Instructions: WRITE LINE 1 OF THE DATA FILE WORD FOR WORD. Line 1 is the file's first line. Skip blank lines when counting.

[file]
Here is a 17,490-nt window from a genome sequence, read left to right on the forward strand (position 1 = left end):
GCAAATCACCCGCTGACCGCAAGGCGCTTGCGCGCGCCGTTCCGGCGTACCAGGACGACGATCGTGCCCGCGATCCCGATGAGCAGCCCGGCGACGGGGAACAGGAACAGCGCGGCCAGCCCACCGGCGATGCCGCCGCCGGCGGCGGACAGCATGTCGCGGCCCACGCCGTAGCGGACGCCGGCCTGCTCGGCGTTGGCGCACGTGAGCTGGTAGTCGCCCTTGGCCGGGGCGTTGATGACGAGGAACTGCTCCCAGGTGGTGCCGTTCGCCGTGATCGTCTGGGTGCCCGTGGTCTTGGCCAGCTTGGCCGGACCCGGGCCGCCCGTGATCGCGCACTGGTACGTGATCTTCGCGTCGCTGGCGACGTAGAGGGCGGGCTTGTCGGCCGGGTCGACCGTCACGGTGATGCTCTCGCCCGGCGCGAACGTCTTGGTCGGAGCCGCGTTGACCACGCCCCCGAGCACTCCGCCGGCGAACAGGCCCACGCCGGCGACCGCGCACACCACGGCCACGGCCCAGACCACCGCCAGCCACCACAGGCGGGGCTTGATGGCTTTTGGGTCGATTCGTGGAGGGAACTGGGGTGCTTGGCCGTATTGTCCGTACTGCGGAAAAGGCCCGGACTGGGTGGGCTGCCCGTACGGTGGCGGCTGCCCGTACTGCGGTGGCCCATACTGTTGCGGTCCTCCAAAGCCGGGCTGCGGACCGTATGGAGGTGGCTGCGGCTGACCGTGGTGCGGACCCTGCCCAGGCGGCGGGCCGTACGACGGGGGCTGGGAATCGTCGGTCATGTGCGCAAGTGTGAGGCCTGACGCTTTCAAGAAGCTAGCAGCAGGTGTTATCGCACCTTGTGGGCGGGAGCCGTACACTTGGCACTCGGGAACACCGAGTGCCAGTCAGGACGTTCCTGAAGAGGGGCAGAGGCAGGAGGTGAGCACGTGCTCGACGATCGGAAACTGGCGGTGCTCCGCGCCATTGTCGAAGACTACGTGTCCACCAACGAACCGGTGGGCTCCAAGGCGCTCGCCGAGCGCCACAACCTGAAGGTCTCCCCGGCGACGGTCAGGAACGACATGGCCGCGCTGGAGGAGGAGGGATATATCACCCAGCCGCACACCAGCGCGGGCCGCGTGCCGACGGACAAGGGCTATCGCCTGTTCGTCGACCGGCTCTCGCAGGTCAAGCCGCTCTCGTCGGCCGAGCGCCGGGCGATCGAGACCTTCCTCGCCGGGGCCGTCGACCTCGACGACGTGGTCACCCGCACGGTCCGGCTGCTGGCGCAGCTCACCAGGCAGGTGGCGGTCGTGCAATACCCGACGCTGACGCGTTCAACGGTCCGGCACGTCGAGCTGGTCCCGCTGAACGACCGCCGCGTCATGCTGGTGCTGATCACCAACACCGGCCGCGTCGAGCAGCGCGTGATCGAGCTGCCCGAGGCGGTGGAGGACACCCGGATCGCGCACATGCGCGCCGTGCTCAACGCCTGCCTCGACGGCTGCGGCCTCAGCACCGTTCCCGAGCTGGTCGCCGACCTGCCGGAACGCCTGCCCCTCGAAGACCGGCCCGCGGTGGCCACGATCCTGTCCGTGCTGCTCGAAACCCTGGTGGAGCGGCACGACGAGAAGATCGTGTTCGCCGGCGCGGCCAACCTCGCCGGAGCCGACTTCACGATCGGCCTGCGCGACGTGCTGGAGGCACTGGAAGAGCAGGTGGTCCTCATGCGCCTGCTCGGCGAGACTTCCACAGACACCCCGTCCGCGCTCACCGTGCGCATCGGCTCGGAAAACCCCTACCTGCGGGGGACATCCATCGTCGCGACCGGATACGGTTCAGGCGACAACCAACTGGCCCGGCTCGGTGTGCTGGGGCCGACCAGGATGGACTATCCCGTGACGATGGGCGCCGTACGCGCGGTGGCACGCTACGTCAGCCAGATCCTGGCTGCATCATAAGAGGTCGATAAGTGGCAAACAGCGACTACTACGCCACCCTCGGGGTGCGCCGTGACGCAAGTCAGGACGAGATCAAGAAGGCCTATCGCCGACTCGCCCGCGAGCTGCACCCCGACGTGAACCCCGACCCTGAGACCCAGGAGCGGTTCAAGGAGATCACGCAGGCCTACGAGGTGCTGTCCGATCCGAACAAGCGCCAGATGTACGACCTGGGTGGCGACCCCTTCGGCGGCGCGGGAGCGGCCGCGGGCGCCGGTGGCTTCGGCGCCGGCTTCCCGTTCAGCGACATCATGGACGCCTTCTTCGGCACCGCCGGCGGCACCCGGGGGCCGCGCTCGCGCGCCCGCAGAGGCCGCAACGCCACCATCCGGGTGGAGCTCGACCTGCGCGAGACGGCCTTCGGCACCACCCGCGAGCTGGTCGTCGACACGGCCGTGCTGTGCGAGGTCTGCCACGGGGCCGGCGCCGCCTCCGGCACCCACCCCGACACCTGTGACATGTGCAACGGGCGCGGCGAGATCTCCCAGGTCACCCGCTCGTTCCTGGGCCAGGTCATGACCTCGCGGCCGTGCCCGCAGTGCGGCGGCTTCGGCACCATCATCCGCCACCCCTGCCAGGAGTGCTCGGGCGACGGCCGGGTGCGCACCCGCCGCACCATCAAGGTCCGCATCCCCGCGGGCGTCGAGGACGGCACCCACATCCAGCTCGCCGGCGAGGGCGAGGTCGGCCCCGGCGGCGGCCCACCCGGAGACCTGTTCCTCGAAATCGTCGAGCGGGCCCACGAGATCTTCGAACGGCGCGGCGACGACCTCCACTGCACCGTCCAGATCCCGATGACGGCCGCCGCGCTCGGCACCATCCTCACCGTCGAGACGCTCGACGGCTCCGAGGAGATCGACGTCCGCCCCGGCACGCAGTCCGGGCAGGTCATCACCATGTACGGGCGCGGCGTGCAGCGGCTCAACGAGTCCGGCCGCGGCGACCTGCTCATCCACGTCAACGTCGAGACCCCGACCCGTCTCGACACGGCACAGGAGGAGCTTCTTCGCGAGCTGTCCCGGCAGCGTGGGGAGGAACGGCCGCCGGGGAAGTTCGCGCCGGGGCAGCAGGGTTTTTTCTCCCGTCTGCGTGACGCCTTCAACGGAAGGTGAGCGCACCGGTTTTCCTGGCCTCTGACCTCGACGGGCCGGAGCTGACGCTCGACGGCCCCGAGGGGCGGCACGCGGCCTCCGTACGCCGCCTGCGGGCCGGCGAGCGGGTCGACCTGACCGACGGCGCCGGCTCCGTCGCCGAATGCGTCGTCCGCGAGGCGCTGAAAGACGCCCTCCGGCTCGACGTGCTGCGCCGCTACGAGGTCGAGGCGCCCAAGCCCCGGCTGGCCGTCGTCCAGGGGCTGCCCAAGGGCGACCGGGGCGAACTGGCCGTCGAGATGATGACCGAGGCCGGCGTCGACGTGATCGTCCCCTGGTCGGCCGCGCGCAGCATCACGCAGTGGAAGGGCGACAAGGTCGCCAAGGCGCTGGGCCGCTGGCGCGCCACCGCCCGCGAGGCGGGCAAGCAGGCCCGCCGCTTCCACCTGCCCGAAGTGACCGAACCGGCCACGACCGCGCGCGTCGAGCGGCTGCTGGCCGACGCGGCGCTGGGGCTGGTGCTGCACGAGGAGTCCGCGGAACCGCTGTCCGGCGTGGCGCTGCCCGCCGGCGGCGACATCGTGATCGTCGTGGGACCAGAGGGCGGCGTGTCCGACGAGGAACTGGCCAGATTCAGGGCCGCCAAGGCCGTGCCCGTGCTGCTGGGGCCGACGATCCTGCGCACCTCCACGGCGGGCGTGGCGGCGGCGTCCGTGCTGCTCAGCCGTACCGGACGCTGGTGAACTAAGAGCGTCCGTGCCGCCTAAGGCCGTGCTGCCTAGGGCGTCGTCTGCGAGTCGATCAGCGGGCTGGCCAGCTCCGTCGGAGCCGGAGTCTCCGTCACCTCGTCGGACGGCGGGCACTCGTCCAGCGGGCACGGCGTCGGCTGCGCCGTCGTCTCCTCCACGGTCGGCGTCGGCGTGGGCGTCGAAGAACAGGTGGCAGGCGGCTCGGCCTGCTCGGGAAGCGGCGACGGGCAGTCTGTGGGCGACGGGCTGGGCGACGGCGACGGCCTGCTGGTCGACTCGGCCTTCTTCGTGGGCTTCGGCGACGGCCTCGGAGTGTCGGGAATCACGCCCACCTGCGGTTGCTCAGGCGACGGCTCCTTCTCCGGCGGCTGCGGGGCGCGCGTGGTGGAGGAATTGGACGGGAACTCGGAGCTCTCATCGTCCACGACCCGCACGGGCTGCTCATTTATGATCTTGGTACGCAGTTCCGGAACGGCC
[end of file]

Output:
Here is a 17,490-nt window from a genome sequence, read left to right on the forward strand (position 1 = left end):